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Bacteria-protozoan interactions and the underlying mechanisms of grazing-resistance in aquatic bacteria


Corno,  Gianluca
Department Ecophysiology, Max Planck Institute for Limnology, Max Planck Institute for Evolutionary Biology, Max Planck Society;

Jürgens,  Klaus
Department Ecophysiology, Max Planck Institute for Limnology, Max Planck Institute for Evolutionary Biology, Max Planck Society;

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Corno, G. (2004). Bacteria-protozoan interactions and the underlying mechanisms of grazing-resistance in aquatic bacteria. PhD Thesis, Università degli Studi, Parma.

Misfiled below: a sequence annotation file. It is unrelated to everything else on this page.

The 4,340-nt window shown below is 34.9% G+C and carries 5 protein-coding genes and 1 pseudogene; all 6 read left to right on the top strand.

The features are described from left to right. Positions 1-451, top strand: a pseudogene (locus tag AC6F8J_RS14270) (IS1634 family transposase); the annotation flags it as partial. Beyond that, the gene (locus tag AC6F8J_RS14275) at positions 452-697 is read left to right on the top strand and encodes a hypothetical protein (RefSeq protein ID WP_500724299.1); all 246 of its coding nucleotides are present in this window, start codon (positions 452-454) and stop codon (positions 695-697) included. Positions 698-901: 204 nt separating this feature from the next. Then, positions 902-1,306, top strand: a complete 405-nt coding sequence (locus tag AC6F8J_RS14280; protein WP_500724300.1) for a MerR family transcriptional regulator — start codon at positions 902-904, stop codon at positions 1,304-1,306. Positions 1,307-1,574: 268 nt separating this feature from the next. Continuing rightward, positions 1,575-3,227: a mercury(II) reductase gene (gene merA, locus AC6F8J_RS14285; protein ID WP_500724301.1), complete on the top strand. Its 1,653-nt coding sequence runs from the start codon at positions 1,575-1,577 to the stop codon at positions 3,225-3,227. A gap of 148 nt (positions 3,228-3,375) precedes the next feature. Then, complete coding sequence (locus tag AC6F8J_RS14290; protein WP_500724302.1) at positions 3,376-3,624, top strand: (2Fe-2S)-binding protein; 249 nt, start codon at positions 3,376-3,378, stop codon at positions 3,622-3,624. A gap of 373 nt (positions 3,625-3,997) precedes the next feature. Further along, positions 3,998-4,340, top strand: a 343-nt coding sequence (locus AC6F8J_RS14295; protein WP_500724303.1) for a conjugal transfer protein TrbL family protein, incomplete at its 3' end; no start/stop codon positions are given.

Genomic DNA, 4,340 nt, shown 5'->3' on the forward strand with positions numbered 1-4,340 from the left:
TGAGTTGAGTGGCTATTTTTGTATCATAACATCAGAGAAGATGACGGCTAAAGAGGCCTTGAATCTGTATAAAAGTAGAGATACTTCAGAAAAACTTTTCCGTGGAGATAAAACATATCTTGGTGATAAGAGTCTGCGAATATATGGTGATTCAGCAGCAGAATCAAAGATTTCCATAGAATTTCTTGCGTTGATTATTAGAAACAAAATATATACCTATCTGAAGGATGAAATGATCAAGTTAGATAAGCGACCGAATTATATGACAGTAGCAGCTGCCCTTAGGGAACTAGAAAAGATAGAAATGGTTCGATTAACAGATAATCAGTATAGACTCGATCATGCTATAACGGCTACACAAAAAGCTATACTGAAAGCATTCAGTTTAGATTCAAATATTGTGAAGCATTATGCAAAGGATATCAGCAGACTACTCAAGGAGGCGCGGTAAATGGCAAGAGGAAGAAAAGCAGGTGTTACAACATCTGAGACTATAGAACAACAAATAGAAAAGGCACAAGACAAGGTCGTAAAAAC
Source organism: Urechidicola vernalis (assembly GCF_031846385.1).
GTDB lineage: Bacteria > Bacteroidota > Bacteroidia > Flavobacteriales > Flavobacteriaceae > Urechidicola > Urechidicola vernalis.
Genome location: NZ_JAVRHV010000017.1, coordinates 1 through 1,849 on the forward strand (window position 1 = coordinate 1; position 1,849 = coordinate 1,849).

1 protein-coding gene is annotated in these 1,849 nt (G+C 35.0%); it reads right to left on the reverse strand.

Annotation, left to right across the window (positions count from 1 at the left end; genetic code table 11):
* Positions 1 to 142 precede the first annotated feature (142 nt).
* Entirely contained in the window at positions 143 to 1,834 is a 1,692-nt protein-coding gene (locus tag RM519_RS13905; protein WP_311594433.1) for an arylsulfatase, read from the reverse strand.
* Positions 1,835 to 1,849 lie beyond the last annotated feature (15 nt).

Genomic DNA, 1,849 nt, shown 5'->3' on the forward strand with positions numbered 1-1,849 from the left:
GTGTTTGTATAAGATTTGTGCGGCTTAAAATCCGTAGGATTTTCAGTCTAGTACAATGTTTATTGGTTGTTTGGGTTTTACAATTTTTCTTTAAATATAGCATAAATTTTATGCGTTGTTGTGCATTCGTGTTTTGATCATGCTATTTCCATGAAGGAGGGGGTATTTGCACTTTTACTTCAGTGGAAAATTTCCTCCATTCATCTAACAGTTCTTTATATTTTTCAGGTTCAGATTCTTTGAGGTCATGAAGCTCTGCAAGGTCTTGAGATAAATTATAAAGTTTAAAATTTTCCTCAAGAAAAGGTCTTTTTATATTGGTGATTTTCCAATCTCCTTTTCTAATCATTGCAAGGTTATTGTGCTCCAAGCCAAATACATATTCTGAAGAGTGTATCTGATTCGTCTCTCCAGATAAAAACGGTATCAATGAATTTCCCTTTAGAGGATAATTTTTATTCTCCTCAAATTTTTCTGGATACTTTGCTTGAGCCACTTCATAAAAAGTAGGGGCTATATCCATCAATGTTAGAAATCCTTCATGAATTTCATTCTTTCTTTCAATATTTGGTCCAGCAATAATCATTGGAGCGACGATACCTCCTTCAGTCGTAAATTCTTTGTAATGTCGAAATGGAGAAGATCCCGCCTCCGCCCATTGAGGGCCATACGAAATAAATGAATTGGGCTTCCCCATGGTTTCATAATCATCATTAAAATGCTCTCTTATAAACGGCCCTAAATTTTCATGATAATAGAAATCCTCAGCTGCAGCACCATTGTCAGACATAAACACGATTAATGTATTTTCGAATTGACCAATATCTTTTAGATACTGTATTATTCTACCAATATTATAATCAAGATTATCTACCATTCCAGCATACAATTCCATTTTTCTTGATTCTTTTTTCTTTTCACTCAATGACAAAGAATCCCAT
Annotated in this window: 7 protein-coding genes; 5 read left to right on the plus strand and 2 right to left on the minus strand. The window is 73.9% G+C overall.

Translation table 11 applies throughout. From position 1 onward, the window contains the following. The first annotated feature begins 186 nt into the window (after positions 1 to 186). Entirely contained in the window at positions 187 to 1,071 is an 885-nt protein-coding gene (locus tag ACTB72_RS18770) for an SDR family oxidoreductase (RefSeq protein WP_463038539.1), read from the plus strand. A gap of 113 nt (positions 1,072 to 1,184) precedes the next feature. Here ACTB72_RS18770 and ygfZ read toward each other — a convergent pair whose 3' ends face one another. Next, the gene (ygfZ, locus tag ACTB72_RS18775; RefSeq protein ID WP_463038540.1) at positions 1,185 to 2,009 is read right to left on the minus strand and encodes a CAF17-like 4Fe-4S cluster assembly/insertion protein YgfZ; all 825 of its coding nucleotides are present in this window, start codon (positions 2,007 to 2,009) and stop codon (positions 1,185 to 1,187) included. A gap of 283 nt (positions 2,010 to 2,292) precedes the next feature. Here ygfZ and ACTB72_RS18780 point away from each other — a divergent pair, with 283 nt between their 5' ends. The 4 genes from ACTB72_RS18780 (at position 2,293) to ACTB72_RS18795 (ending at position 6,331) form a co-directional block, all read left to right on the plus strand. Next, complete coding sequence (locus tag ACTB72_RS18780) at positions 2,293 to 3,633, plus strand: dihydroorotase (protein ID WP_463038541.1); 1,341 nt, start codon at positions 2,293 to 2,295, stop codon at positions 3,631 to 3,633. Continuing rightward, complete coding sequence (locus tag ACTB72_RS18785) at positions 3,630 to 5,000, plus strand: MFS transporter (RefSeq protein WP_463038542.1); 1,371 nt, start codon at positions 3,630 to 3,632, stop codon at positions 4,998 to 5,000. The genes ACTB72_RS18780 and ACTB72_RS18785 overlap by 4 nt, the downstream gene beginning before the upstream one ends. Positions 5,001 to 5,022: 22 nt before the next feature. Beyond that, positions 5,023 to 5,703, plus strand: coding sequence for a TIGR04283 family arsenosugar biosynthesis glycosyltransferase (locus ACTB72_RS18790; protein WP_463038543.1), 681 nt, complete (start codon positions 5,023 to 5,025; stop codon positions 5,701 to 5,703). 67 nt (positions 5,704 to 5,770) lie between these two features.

This thesis was prepared in the laboratories of the Max Planck Institute for Limnology in Plön (Germany). It is focused on bacteria-protozoan interactions and the underlying mechanisms of grazing-resistance in aquatic bacteria: phenotypic properties of aquatic bacteria with respect to their potential effect on bacterial vulnerability and survival in the presence of bacterivorous protists (such as heterotrophic nanoflagellates, HNF). Interactions were studied mainly as impact of the presence of predators on both single bacterial strains and bacterial communities, considering variations of phenotype, genotype and fitness in the first case, and variations in diversity, productivity and distributions in the second part of the work. Chemostat systems with bacteria and bacterivorous protists were used to enrich and isolate bacterial species which had a potentially reduced vulnerability towards grazers. These strains were analysed with respect to their anti-grazer phenotypic properties, phenotypic plasticity and regulating mechanisms in the expression of these properties. Bacterial communities composed by strain isolated with the same methodology were tested in chemostat systems to analyze the impact of predation by HNF and of inter-specific competition for resources on their diversity and on their genetic and phenotypic composition. One principal aim was to elucidate the diversity and effectiveness of the underlying mechanisms of grazing resistance in aquatic bacteria: cell-size and shape are important and well-documented features which determine bacterial vulnerability to grazers. However, other characters which might also impact upon the predator-prey interactions with protozoans were still poorly understood. Of particular interest was the question as to whether some of the resistance mechanisms found (e.g., morphology, toxins, exopolymers) can be induced by predator chemicals, or whether their development is mainly related to substrate supply and elimination of competitors by grazing. A cost-benefit analysis for selected polymorphic bacterial strains (with resistant and vulnerable phenotypes) should reveal further insight into the evolution and the ecological consequences of grazing-resistant bacteria. In the first part of the thesis it was studied the impact of grazing and substrate supply on the population size structure of a freshwater bacterial strain (Flectobacillus sp.) which showed a high morphological plasticity, with cell lengths in the range 2 - 40 µm, encompassing rods, curved cells and long filaments. Without grazers and with sufficient substrate supply bacteria grew mainly in form of free-living medium-sized rods (4-7 µm) with a smaller proportion of filaments. Batch grazing experiments with the bacterivorous flagellate Ochromonas sp. showed that cells < 7 µm were highly vulnerable to grazers and became eliminated whereas resistant, filamentous forms become enriched. Comparing long-term growth in carbon-limited chemostats with and without grazers revealed that bacterial biomass was on a similar level but the morphological composition strikingly different, with >80 % filaments in the grazer treatments. These morphological differences did not seem to have a strong impact on the physiological capabilities as revealed from substrate uptake and utilisation measurements. Carbon starvation resulted in a low degree of morphological plasticity and a fast increase of small rods which were highly vulnerable to grazing. Dialysis bag experiments were used to test for chemical induction of bacterial morphological changes. They revealed that the excretion of organic substrates by flagellates stimulates bacterial growth. When these experiments were combined with continuous cultivation they gave strong evidence for chemical induction of resistant bacterial morphologies: The development of filamentous forms occurred even without direct contact with predators when bacteria were exposed for several generations to predator-released substances. The second part of the thesis was focused on HNF predation and competition for resources can effect on bacterial populations. The effects of limiting factors on ecological systems and their possibility to influence community’s structure and composition represent one of the most debated topics in modern ecology. The understanding of processes related to biological communities is extremely difficult, because of their extraordinary complexity. For these reasons, the most fruitful approaches have been the reduction of the complexity of the systems, and the development of related mathematical models. Because of their qualities, microbial communities are the most commonly used for these studies. Using carbon-limited chemostats with differing substrate input, the influence of system productivity on predator-prey interactions in classical artificial communities of planktonic bacteria and bacterivores, was examined for two different experiments. Analysing population dynamics, diversity and functional attributes of the mixed bacterial assemblages and of bacterivorous nanoflagellates it was assessed the relative importance of the classes of edible and inedible bacteria. In accordance with existing models on microbial predator-prey interactions, the relative importance of grazing-resistant prey increased with increasing productivity. With a detailed analysis on the morphology and functionality of bacterial cells it was possible to recognize different mechanisms of resistance along the productivity gradient. Performing a T-RFLP analysis of bacterial populations was noticed that predator-mediated increases in phenotypic diversity were not necessarily reflected in changes of the genetic diversity of our bacterial populations. Starting from the huge background from former studies and models on simple communities, this approach tries to clarify the validity of the most debated ecological theories about relations between prey-predator interactions, productivity of the system and biodiversity on larger scale.